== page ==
On April 29, the Ninth Circuit (federal) Court of Appeals issued an important ruling on national pesticide regulation, directed at the controversial organophosphate insecticide chlorpyrifos. The order directs the Environmental Protection Agency (EPA) to act within 60 days to either announce an enforceable safe exposure level for use, or to ban the pesticide. The case, League of United Latin American Citizens (LULAC) v. Regan, interprets and applies the Federal Insecticide, Fungicide and Rodenticide Act (FIFRA), and related authority under the Federal Food, Drug, and Cosmetic Act (FFDCA). This decision is the latest step in controversies dating to 2006, involving years of EPA inaction spanning the Obama and Trump administrations.
Audit, Compliance and Risk Blog
Within the US federal government, the Department of Justice (DOJ) enforces many civil and criminal laws directly, and also provides the attorneys who represent federal agencies in enforcement cases. For example, DOJ’s “US attorneys” represent the Environmental Protection Agency (EPA) in cases under the Clean Air Act, Clean Water Act, etc. In doing so, DOJ provides those attorneys with departmental policies to guide their activities – as a practical matter, DOJ policies supersede any conflicting client-agency policies. It’s therefore important, that since the Biden administration assumed office, Attorney General Garland and his deputies have moved aggressively to review and revise departmental policies inherited from the Trump administration. The remainder of this note discusses some of these changes.Read More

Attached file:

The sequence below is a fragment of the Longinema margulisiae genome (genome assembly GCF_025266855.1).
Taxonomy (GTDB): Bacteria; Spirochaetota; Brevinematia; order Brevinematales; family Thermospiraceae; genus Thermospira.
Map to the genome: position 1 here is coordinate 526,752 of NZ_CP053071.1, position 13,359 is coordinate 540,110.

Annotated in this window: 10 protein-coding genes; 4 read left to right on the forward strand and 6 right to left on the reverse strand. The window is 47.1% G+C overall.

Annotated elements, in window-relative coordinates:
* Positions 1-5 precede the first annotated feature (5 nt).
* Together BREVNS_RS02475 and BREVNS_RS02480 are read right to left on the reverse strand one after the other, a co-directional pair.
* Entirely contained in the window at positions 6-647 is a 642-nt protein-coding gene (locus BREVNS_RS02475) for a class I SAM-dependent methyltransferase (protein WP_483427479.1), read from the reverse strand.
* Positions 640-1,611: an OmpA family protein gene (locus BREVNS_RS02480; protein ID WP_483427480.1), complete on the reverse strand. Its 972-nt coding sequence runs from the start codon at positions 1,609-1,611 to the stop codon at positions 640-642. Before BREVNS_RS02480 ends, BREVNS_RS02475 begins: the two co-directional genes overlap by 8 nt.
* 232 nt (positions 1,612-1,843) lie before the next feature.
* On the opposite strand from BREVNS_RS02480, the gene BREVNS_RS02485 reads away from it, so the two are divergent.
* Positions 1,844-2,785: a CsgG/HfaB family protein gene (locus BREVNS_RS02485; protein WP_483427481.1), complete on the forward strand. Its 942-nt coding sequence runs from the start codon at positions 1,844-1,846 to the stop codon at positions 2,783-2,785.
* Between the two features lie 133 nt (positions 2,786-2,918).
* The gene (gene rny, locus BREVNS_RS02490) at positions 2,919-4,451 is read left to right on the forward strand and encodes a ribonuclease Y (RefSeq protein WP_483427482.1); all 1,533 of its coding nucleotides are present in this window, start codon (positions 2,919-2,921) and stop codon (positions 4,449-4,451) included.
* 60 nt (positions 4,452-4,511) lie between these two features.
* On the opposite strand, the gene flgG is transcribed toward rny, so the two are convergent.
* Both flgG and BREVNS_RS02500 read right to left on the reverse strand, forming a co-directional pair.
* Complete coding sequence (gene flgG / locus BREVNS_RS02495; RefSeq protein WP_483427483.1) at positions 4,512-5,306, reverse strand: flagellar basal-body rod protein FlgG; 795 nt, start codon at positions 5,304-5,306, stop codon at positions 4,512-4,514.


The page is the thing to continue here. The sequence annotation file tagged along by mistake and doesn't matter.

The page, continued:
A host of laws are designed to protect consumers from abusive business practices. These laws include longstanding protections against advertising that uses “false” or “misleading” advertising to induce consumers to buy products that do not perform as advertised, or that produce consequences different from those advertised. The basic U.S. federal law protecting consumers from false advertising is the Federal Trade Commission (FTC) Act, originally adopted in 1914; many states have enacted analogous provisions (in Canada, the Competition Act also provides analogous requirements). Organizations must meet these standards if they intend to make claims about their products or services, and should remember these provisions when reading materials prepared by others.
Whose interests should corporate directors consider when running their companies? At least since 2008. The prevailing view in Canada is that while directors must consider shareholders’ interests, they may also consider the interests of other stakeholders. For example, in 2008, the Supreme Court of Canada decided the case BCE Inc. v. 1976 Debentureholders, allowing but not requiring consideration of debenture holders. Recently this permission has been shading toward an expectation.Read More
On April 30, 2021, the US Environmental Protection Agency (EPA) proposed rules to phase down production and consumption of specified hydrochlorofluorocarbons (HFCs), consistent with directives included in the 2016 Kigali Amendment to the United Nations-sponsored Montreal Protocol on Substances that Deplete the Ozone Layer. These rules were authorized by the massive coronavirus relief bill (American Innovation and Manufacturing Act of 2020 (AIM Act)) enacted in December 2020, which included dozens of unrelated provisions within its 5,593 pages.